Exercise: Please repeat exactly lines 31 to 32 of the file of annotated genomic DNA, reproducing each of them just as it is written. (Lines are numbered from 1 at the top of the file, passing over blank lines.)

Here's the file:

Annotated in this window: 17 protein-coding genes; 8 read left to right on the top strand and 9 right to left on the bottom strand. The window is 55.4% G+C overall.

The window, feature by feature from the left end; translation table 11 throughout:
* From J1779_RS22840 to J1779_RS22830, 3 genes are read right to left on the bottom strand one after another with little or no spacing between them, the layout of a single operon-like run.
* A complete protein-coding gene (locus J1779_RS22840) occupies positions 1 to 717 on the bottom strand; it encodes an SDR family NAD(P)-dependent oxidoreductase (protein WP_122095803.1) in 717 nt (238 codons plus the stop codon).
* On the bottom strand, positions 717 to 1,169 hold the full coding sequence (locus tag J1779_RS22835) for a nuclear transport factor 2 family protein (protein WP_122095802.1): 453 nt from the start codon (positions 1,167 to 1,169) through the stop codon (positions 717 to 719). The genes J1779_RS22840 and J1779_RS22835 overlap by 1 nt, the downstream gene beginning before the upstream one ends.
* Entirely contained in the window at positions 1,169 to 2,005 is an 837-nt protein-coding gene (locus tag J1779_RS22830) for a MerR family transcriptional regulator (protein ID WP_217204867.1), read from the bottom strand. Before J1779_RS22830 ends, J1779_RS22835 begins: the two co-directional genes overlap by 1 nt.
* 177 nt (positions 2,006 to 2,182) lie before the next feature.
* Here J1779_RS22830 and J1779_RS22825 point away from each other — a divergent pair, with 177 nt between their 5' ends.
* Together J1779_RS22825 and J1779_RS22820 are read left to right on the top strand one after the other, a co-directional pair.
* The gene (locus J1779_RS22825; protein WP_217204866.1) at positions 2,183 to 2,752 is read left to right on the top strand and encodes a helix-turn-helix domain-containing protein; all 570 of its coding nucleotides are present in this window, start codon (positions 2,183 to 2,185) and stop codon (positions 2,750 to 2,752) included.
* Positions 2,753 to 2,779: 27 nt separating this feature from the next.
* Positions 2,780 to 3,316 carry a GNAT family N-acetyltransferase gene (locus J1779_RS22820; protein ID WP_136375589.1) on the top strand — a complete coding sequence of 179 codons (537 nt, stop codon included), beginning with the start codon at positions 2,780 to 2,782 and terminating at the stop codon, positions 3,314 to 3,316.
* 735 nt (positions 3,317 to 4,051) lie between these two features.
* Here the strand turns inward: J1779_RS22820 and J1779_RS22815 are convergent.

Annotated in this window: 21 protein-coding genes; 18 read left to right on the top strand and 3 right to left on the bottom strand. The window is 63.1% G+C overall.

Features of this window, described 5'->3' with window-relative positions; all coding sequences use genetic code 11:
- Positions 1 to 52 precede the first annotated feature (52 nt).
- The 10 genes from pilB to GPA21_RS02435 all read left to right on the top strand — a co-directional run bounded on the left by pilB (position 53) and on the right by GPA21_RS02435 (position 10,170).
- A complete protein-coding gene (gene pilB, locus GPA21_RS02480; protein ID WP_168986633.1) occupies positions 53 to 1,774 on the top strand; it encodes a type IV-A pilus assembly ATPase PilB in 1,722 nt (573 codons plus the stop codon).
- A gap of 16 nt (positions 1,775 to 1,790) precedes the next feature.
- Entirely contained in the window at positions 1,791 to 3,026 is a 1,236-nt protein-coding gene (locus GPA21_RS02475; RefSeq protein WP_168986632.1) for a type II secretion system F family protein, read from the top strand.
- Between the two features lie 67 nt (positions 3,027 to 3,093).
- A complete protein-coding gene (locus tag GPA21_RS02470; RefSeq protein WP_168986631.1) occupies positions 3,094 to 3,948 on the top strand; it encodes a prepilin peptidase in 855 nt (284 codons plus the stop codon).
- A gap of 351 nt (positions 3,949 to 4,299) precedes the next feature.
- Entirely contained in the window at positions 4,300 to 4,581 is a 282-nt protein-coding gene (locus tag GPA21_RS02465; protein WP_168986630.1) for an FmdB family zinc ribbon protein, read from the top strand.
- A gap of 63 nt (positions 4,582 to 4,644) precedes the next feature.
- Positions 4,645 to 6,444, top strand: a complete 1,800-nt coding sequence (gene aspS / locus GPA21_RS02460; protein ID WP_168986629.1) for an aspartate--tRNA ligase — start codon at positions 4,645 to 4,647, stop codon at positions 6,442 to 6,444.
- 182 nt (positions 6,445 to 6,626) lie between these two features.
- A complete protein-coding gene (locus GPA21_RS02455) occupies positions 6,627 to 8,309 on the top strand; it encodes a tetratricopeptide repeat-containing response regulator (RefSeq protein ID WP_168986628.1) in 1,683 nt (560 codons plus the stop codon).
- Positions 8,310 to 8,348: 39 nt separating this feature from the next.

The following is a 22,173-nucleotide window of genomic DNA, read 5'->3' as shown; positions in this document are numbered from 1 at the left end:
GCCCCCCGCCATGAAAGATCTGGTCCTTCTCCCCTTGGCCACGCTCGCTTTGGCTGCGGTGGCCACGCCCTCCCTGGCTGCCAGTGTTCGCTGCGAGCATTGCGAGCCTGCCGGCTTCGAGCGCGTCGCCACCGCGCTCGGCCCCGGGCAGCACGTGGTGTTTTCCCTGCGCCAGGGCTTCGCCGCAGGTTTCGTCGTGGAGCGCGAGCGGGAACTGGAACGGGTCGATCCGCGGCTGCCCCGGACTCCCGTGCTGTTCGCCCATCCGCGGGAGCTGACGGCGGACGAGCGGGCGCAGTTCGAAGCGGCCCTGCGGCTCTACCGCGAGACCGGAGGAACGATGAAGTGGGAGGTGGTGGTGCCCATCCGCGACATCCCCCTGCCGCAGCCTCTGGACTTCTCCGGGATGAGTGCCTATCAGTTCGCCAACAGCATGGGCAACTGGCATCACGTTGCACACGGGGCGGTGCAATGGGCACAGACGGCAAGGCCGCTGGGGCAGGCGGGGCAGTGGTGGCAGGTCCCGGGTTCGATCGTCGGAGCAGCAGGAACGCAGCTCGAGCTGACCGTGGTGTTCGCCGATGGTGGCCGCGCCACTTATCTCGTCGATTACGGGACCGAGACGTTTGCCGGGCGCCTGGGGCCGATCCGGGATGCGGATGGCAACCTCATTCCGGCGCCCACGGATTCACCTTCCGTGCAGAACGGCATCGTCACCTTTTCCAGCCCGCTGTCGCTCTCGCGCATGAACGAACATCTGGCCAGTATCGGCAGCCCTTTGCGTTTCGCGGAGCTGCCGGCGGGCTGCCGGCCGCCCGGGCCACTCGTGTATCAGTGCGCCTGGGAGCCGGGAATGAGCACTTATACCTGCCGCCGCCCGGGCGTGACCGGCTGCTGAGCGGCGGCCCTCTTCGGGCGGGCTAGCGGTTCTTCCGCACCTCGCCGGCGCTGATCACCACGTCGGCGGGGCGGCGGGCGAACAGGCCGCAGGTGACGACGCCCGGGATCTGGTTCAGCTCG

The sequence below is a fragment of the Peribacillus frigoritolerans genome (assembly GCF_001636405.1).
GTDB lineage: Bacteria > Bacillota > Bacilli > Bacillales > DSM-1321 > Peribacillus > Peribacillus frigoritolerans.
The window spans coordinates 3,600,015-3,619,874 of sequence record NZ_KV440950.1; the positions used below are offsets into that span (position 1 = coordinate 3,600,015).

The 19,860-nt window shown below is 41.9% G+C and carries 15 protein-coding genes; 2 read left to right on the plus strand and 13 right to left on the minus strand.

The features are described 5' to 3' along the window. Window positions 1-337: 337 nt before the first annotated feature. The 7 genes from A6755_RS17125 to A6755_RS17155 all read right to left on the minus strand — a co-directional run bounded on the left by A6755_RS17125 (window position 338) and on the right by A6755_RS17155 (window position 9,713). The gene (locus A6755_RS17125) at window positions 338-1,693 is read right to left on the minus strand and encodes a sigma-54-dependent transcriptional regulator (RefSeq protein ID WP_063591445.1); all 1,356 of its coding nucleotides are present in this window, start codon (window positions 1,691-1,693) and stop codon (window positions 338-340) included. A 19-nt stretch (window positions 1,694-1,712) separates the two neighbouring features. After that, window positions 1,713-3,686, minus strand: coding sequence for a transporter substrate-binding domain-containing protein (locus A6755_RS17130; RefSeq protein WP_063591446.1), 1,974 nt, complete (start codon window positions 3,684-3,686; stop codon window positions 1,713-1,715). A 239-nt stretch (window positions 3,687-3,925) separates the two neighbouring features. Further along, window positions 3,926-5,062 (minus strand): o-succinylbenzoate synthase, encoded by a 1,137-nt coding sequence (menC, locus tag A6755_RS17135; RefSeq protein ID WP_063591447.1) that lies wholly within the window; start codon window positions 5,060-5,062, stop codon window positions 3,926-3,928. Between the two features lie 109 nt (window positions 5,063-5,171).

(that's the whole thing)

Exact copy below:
The following is a 22,173-nucleotide window of genomic DNA, read 5'->3' as shown; positions in this document are numbered from 1 at the left end:
GCCCCCCGCCATGAAAGATCTGGTCCTTCTCCCCTTGGCCACGCTCGCTTTGGCTGCGGTGGCCACGCCCTCCCTGGCTGCCAGTGTTCGCTGCGAGCATTGCGAGCCTGCCGGCTTCGAGCGCGTCGCCACCGCGCTCGGCCCCGGGCAGCACGTGGTGTTTTCCCTGCGCCAGGGCTTCGCCGCAGGTTTCGTCGTGGAGCGCGAGCGGGAACTGGAACGGGTCGATCCGCGGCTGCCCCGGACTCCCGTGCTGTTCGCCCATCCGCGGGAGCTGACGGCGGACGAGCGGGCGCAGTTCGAAGCGGCCCTGCGGCTCTACCGCGAGACCGGAGGAACGATGAAGTGGGAGGTGGTGGTGCCCATCCGCGACATCCCCCTGCCGCAGCCTCTGGACTTCTCCGGGATGAGTGCCTATCAGTTCGCCAACAGCATGGGCAACTGGCATCACGTTGCACACGGGGCGGTGCAATGGGCACAGACGGCAAGGCCGCTGGGGCAGGCGGGGCAGTGGTGGCAGGTCCCGGGTTCGATCGTCGGAGCAGCAGGAACGCAGCTCGAGCTGACCGTGGTGTTCGCCGATGGTGGCCGCGCCACTTATCTCGTCGATTACGGGACCGAGACGTTTGCCGGGCGCCTGGGGCCGATCCGGGATGCGGATGGCAACCTCATTCCGGCGCCCACGGATTCACCTTCCGTGCAGAACGGCATCGTCACCTTTTCCAGCCCGCTGTCGCTCTCGCGCATGAACGAACATCTGGCCAGTATCGGCAGCCCTTTGCGTTTCGCGGAGCTGCCGGCGGGCTGCCGGCCGCCCGGGCCACTCGTGTATCAGTGCGCCTGGGAGCCGGGAATGAGCACTTATACCTGCCGCCGCCCGGGCGTGACCGGCTGCTGAGCGGCGGCCCTCTTCGGGCGGGCTAGCGGTTCTTCCGCACCTCGCCGGCGCTGATCACCACGTCGGCGGGGCGGCGGGCGAACAGGCCGCAGGTGACGACGCCCGGGATCTGGTTCAGCTCG